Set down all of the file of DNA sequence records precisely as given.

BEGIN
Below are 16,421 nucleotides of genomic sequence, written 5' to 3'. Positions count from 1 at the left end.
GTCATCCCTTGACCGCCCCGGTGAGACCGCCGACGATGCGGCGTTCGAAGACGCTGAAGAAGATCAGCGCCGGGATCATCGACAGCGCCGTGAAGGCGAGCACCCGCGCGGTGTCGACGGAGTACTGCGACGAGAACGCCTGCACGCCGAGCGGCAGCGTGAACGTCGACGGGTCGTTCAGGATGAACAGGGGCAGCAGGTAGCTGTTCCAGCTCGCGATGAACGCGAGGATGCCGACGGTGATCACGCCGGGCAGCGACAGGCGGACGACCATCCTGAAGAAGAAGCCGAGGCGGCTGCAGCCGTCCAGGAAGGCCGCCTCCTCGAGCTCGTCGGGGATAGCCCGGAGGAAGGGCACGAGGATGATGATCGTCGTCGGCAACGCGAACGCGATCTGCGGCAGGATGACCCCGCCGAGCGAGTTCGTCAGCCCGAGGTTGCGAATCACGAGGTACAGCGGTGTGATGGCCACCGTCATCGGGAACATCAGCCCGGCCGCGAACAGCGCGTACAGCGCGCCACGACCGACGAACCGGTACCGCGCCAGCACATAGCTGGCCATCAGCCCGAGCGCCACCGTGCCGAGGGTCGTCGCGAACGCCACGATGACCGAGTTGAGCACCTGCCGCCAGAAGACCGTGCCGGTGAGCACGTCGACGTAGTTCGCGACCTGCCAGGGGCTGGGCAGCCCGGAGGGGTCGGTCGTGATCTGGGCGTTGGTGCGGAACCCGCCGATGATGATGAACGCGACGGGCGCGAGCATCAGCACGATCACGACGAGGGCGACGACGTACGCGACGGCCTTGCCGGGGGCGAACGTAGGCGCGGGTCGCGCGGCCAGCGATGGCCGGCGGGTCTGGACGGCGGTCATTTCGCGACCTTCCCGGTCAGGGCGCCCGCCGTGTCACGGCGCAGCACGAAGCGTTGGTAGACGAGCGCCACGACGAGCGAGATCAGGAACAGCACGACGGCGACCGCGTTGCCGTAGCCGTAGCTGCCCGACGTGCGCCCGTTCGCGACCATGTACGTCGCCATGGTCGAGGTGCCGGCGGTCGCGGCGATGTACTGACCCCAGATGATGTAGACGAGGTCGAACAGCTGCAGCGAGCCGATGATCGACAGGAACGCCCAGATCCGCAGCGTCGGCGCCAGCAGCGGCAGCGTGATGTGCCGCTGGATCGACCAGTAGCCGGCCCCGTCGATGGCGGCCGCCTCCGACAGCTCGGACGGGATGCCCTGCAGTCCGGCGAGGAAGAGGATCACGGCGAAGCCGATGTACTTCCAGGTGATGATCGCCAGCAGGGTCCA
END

Below are 16,421 nucleotides of genomic sequence, written 5' to 3'. Positions count from 1 at the left end.
GTCATCCCTTGACCGCCCCGGTGAGACCGCCGACGATGCGGCGTTCGAAGACGCTGAAGAAGATCAGCGCCGGGATCATCGACAGCGCCGTGAAGGCGAGCACCCGCGCGGTGTCGACGGAGTACTGCGACGAGAACGCCTGCACGCCGAGCGGCAGCGTGAACGTCGACGGGTCGTTCAGGATGAACAGGGGCAGCAGGTAGCTGTTCCAGCTCGCGATGAACGCGAGGATGCCGACGGTGATCACGCCGGGCAGCGACAGGCGGACGACCATCCTGAAGAAGAAGCCGAGGCGGCTGCAGCCGTCCAGGAAGGCCGCCTCCTCGAGCTCGTCGGGGATAGCCCGGAGGAAGGGCACGAGGATGATGATCGTCGTCGGCAACGCGAACGCGATCTGCGGCAGGATGACCCCGCCGAGCGAGTTCGTCAGCCCGAGGTTGCGAATCACGAGGTACAGCGGTGTGATGGCCACCGTCATCGGGAACATCAGCCCGGCCGCGAACAGCGCGTACAGCGCGCCACGACCGACGAACCGGTACCGCGCCAGCACATAGCTGGCCATCAGCCCGAGCGCCACCGTGCCGAGGGTCGTCGCGAACGCCACGATGACCGAGTTGAGCACCTGCCGCCAGAAGACCGTGCCGGTGAGCACGTCGACGTAGTTCGCGACCTGCCAGGGGCTGGGCAGCCCGGAGGGGTCGGTCGTGATCTGGGCGTTGGTGCGGAACCCGCCGATGATGATGAACGCGACGGGCGCGAGCATCAGCACGATCACGACGAGGGCGACGACGTACGCGACGGCCTTGCCGGGGGCGAACGTAGGCGCGGGTCGCGCGGCCAGCGATGGCCGGCGGGTCTGGACGGCGGTCATTTCGCGACCTTCCCGGTCAGGGCGCCCGCCGTGTCACGGCGCAGCACGAAGCGTTGGTAGACGAGCGCCACGACGAGCGAGATCAGGAACAGCACGACGGCGACCGCGTTGCCGTAGCCGTAGCTGCCCGACGTGCGCCCGTTCGCGACCATGTACGTCGCCATGGTCGAGGTGCCGGCGGTCGCGGCGATGTACTGACCCCAGATGATGTAGACGAGGTCGAACAGCTGCAGCGAGCCGATGATCGACAGGAACGCCCAGATCCGCAGCGTCGGCGCCAGCAGCGGCAGCGTGATGTGCCGCTGGATCGACCAGTAGCCGGCCCCGTCGATGGCGGCCGCCTCCGACAGCTCGGACGGGATGCCCTGCAGTCCGGCGAGGAAGAGGATCACGGCGAAGCCGATGTACTTCCAGGTGATGATCGCCAGCAGGGTCCA